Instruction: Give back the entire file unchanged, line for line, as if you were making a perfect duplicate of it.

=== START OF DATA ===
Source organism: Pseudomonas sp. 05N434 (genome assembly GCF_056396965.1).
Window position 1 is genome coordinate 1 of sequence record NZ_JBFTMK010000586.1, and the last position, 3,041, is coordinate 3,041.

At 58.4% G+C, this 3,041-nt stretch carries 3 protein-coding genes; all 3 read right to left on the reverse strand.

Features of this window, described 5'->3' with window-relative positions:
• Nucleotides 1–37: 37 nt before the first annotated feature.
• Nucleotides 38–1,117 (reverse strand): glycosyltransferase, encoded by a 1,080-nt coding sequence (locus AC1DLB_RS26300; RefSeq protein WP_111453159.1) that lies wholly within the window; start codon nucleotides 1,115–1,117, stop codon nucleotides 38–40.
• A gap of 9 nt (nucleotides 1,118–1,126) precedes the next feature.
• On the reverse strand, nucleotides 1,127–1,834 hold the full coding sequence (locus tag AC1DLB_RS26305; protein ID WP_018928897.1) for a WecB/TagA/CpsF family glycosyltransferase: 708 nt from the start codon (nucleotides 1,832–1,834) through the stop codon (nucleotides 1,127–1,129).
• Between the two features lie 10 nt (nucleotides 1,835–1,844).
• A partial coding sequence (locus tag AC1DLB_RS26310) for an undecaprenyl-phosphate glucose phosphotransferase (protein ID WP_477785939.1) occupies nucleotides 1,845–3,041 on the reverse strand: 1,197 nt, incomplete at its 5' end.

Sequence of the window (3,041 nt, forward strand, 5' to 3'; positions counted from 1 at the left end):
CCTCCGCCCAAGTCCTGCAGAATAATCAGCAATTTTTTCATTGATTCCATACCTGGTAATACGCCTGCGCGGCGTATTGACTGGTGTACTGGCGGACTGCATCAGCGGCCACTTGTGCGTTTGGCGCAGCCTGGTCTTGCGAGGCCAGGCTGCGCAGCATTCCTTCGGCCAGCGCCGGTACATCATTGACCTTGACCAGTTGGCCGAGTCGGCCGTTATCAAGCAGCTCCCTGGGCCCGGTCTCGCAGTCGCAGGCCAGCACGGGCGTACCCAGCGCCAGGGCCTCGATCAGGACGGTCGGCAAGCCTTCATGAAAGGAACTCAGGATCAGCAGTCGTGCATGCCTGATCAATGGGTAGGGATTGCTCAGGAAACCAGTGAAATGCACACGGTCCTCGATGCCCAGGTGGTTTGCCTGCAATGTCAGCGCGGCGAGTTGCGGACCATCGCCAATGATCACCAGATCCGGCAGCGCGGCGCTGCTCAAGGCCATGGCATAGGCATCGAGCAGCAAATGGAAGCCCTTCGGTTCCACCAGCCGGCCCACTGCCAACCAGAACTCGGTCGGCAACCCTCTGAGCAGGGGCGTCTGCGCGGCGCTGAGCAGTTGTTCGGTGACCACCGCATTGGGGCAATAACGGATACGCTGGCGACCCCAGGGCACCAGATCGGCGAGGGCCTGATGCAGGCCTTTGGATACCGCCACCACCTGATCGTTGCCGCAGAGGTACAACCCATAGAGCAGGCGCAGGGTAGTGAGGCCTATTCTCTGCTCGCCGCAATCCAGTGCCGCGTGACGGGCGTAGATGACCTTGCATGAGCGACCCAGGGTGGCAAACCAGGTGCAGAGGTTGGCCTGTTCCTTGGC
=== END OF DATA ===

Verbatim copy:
Source organism: Pseudomonas sp. 05N434 (genome assembly GCF_056396965.1).
Window position 1 is genome coordinate 1 of sequence record NZ_JBFTMK010000586.1, and the last position, 3,041, is coordinate 3,041.

At 58.4% G+C, this 3,041-nt stretch carries 3 protein-coding genes; all 3 read right to left on the reverse strand.

Features of this window, described 5'->3' with window-relative positions:
• Nucleotides 1–37: 37 nt before the first annotated feature.
• Nucleotides 38–1,117 (reverse strand): glycosyltransferase, encoded by a 1,080-nt coding sequence (locus AC1DLB_RS26300; RefSeq protein WP_111453159.1) that lies wholly within the window; start codon nucleotides 1,115–1,117, stop codon nucleotides 38–40.
• A gap of 9 nt (nucleotides 1,118–1,126) precedes the next feature.
• On the reverse strand, nucleotides 1,127–1,834 hold the full coding sequence (locus tag AC1DLB_RS26305; protein ID WP_018928897.1) for a WecB/TagA/CpsF family glycosyltransferase: 708 nt from the start codon (nucleotides 1,832–1,834) through the stop codon (nucleotides 1,127–1,129).
• Between the two features lie 10 nt (nucleotides 1,835–1,844).
• A partial coding sequence (locus tag AC1DLB_RS26310) for an undecaprenyl-phosphate glucose phosphotransferase (protein ID WP_477785939.1) occupies nucleotides 1,845–3,041 on the reverse strand: 1,197 nt, incomplete at its 5' end.

Sequence of the window (3,041 nt, forward strand, 5' to 3'; positions counted from 1 at the left end):
CCTCCGCCCAAGTCCTGCAGAATAATCAGCAATTTTTTCATTGATTCCATACCTGGTAATACGCCTGCGCGGCGTATTGACTGGTGTACTGGCGGACTGCATCAGCGGCCACTTGTGCGTTTGGCGCAGCCTGGTCTTGCGAGGCCAGGCTGCGCAGCATTCCTTCGGCCAGCGCCGGTACATCATTGACCTTGACCAGTTGGCCGAGTCGGCCGTTATCAAGCAGCTCCCTGGGCCCGGTCTCGCAGTCGCAGGCCAGCACGGGCGTACCCAGCGCCAGGGCCTCGATCAGGACGGTCGGCAAGCCTTCATGAAAGGAACTCAGGATCAGCAGTCGTGCATGCCTGATCAATGGGTAGGGATTGCTCAGGAAACCAGTGAAATGCACACGGTCCTCGATGCCCAGGTGGTTTGCCTGCAATGTCAGCGCGGCGAGTTGCGGACCATCGCCAATGATCACCAGATCCGGCAGCGCGGCGCTGCTCAAGGCCATGGCATAGGCATCGAGCAGCAAATGGAAGCCCTTCGGTTCCACCAGCCGGCCCACTGCCAACCAGAACTCGGTCGGCAACCCTCTGAGCAGGGGCGTCTGCGCGGCGCTGAGCAGTTGTTCGGTGACCACCGCATTGGGGCAATAACGGATACGCTGGCGACCCCAGGGCACCAGATCGGCGAGGGCCTGATGCAGGCCTTTGGATACCGCCACCACCTGATCGTTGCCGCAGAGGTACAACCCATAGAGCAGGCGCAGGGTAGTGAGGCCTATTCTCTGCTCGCCGCAATCCAGTGCCGCGTGACGGGCGTAGATGACCTTGCATGAGCGACCCAGGGTGGCAAACCAGGTGCAGAGGTTGGCCTGTTCCTTGGC